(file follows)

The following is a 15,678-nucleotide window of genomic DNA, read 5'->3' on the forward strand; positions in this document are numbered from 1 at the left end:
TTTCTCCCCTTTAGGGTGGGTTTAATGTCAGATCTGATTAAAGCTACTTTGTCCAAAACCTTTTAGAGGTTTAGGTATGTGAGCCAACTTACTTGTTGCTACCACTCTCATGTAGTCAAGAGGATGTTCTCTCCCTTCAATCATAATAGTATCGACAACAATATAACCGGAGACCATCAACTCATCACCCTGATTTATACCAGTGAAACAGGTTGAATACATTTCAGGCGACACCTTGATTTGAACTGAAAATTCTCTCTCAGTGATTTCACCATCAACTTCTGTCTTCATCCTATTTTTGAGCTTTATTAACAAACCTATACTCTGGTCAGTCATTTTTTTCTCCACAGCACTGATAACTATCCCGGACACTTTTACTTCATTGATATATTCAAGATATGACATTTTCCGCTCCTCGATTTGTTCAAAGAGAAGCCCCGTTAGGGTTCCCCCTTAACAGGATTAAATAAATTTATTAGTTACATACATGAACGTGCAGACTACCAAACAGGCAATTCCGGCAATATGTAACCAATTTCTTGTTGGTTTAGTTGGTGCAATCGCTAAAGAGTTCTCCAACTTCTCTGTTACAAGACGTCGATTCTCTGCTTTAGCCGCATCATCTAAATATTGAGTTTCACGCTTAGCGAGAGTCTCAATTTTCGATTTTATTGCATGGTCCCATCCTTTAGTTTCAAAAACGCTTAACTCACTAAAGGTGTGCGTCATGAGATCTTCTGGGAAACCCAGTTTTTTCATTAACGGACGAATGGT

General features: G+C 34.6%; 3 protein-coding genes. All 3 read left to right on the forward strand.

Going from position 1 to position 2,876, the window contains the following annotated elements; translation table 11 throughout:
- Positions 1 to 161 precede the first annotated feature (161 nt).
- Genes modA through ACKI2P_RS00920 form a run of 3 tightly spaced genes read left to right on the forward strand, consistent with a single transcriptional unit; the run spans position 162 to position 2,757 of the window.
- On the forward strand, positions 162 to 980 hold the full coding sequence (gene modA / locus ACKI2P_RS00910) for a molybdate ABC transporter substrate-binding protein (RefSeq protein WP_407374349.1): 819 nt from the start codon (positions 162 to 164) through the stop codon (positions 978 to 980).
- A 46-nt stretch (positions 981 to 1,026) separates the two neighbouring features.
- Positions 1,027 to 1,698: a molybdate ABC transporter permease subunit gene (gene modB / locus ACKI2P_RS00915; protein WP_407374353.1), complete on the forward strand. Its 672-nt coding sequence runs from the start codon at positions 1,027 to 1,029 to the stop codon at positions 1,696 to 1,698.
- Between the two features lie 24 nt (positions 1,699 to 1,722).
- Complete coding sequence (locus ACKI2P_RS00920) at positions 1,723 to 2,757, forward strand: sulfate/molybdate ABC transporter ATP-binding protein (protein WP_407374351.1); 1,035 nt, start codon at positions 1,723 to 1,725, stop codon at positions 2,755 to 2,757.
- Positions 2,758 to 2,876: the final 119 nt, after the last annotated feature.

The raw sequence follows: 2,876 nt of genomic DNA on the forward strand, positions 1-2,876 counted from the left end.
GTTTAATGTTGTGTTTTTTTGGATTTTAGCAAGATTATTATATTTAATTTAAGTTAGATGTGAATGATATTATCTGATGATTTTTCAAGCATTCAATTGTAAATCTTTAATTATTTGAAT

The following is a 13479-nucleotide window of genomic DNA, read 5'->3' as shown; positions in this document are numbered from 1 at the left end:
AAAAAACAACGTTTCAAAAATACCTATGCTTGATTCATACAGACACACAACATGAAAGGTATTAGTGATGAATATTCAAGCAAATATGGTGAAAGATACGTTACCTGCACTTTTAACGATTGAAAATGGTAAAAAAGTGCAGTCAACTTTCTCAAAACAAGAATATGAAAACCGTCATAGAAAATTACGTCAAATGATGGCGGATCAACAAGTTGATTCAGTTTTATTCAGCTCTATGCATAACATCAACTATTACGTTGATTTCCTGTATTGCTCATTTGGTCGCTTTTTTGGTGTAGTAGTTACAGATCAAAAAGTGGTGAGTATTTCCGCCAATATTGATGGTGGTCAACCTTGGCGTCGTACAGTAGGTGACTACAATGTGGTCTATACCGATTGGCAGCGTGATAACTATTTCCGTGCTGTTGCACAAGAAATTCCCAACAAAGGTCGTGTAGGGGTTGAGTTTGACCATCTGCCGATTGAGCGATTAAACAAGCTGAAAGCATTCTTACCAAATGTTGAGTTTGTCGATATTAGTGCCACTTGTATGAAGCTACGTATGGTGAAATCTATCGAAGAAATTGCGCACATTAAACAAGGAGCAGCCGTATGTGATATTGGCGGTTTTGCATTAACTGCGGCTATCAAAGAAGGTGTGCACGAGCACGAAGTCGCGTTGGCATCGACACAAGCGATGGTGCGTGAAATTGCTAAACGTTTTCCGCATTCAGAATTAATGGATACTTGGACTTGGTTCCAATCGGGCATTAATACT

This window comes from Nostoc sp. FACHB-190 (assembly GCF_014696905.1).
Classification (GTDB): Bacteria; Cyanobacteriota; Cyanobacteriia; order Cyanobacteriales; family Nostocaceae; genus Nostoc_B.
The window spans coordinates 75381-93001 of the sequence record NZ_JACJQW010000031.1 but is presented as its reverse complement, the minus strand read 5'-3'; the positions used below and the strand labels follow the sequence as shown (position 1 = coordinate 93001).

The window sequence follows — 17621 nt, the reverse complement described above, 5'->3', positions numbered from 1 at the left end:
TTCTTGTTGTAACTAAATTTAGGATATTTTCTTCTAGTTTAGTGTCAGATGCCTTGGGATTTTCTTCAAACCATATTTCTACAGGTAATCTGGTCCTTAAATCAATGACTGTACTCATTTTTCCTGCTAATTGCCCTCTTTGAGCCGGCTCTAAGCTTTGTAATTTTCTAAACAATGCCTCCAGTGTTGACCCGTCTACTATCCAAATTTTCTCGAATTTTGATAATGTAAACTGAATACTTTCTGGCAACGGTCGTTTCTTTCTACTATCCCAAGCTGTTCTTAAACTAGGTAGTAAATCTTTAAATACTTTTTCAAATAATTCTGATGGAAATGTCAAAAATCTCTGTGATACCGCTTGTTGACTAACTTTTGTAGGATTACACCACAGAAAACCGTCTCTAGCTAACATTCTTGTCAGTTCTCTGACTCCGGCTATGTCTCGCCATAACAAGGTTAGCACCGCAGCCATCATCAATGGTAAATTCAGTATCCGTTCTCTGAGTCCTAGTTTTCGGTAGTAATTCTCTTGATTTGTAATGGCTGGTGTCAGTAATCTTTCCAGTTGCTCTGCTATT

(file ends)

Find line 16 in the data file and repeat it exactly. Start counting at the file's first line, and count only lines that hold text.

AAAAAACAACGTTTCAAAAATACCTATGCTTGATTCATACAGACACACAACATGAAAGGTATTAGTGATGAATATTCAAGCAAATATGGTGAAAGATACGTTACCTGCACTTTTAACGATTGAAAATGGTAAAAAAGTGCAGTCAACTTTCTCAAAACAAGAATATGAAAACCGTCATAGAAAATTACGTCAAATGATGGCGGATCAACAAGTTGATTCAGTTTTATTCAGCTCTATGCATAACATCAACTATTACGTTGATTTCCTGTATTGCTCATTTGGTCGCTTTTTTGGTGTAGTAGTTACAGATCAAAAAGTGGTGAGTATTTCCGCCAATATTGATGGTGGTCAACCTTGGCGTCGTACAGTAGGTGACTACAATGTGGTCTATACCGATTGGCAGCGTGATAACTATTTCCGTGCTGTTGCACAAGAAATTCCCAACAAAGGTCGTGTAGGGGTTGAGTTTGACCATCTGCCGATTGAGCGATTAAACAAGCTGAAAGCATTCTTACCAAATGTTGAGTTTGTCGATATTAGTGCCACTTGTATGAAGCTACGTATGGTGAAATCTATCGAAGAAATTGCGCACATTAAACAAGGAGCAGCCGTATGTGATATTGGCGGTTTTGCATTAACTGCGGCTATCAAAGAAGGTGTGCACGAGCACGAAGTCGCGTTGGCATCGACACAAGCGATGGTGCGTGAAATTGCTAAACGTTTTCCGCATTCAGAATTAATGGATACTTGGACTTGGTTCCAATCGGGCATTAATACT